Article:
JP Vossen on 20 Apr 2011 22:38:30 -0700

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Re: [PLUG] Merging home directories

Date: Wed, 20 Apr 2011 20:04:20 -0400
From: Gordon Dexter<>

I have the unenviable task of merging 5 different home directories from
three different computers, spanning 5 years, and I was wondering if there
was any tool that might simplify things.  My eventual goal is to have one
unified, well organized home directory that is versioned (e.g. via Git) and
synced between multiple computers.  The last few times I've moved or
upgraded I just put the previous home directory as a subfolder of the newer
one, so on one computer I have /home/gdexter/old_gdexter/older_gdexter and I
haven't even gotten around to doing that on my newest computer.  This is
compounded by bad habits such as putting things on the desktop if I don't
know what to do with them.

I'd rather not lose anything, of course, but I'd also rather not go through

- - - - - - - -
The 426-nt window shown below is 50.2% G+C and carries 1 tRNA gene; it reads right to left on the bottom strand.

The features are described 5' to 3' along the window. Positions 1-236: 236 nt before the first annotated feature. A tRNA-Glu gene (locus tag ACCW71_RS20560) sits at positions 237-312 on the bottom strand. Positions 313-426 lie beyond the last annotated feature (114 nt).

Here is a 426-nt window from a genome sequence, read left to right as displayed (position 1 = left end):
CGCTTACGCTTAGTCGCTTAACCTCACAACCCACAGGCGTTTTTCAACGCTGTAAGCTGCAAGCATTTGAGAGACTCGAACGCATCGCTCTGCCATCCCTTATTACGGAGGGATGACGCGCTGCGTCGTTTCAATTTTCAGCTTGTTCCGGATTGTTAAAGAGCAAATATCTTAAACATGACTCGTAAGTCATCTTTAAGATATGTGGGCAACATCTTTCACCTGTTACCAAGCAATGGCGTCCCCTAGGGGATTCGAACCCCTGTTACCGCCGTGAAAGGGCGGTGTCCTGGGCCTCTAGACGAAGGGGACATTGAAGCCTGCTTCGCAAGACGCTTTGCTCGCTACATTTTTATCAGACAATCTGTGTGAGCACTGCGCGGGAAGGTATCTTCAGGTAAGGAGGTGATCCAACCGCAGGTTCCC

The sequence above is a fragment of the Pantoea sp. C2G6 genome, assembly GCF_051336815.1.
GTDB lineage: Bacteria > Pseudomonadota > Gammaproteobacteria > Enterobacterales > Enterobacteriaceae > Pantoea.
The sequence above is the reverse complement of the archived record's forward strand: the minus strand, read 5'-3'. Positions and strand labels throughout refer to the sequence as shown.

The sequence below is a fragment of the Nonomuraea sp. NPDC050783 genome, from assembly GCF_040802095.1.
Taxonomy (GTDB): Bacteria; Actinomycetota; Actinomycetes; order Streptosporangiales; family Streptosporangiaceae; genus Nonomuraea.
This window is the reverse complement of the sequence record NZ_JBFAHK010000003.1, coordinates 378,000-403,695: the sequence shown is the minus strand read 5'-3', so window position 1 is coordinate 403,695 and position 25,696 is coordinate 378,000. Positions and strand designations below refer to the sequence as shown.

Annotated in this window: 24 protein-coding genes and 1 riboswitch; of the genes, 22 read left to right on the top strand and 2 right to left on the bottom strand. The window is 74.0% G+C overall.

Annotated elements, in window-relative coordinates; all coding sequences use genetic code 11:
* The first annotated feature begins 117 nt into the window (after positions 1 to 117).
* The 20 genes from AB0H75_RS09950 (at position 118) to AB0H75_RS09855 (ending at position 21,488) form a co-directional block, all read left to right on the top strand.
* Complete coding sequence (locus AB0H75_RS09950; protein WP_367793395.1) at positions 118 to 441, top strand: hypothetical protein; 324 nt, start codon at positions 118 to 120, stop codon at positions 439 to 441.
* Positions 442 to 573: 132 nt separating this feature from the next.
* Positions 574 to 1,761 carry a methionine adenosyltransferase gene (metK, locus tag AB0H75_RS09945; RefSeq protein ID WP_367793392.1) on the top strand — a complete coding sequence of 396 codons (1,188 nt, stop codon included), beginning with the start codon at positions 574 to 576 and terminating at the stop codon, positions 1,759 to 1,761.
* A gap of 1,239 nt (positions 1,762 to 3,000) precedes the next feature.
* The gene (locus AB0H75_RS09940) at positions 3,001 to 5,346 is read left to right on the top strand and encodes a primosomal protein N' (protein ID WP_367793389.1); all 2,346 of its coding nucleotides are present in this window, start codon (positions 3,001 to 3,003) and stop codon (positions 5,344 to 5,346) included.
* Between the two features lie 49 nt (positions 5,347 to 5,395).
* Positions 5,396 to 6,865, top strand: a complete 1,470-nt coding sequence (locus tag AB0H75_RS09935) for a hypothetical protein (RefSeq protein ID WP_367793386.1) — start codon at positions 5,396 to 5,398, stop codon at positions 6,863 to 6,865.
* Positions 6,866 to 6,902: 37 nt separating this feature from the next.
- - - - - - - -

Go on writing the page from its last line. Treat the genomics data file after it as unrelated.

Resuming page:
each homedir item by item and manually copy or merge things.  Are there
tools that help you with this sort of thing?  Any suggestions to save my



Then, go through and nuke or move anything obvious.

My next thought is to recursively md5sum all the files, then pick out and remove the dups, to trim it down. (Yeah, I know md5 is old and broken but it's good enough for this and reasonably fast.) That'll be ugly to impossible without some command line and script knowledge though.

After that, there are some GUI tools. Meld will help compare dirs. Unison will probably do that too, though it is really intended for merging a local to a remote dir.

meld - graphical tool to diff and merge files
unison-gtk - A file-synchronization tool for Unix and Windows with GTK+ interface
xsel - command-line tool to access X clipboard and selection buffers

I've also used spreadsheets to do stuff like that. You can paste file names into columns, and match things up. 'ls -1 | xsel -bi', flip to a spreadsheet and paste.

Once I have a spreadsheet, I sometimes use formulas to create commands (like rm or mv) then paste those into a script to run all at once. That also gives me an audit of what I did, or it lets me do something similar when I mess up, restore the backup, fix my mistake, and try again.

Watch out for hidden "dot" files that may fly under the radar of some tools.

Good luck,
JP Vossen, CISSP            |:::======|
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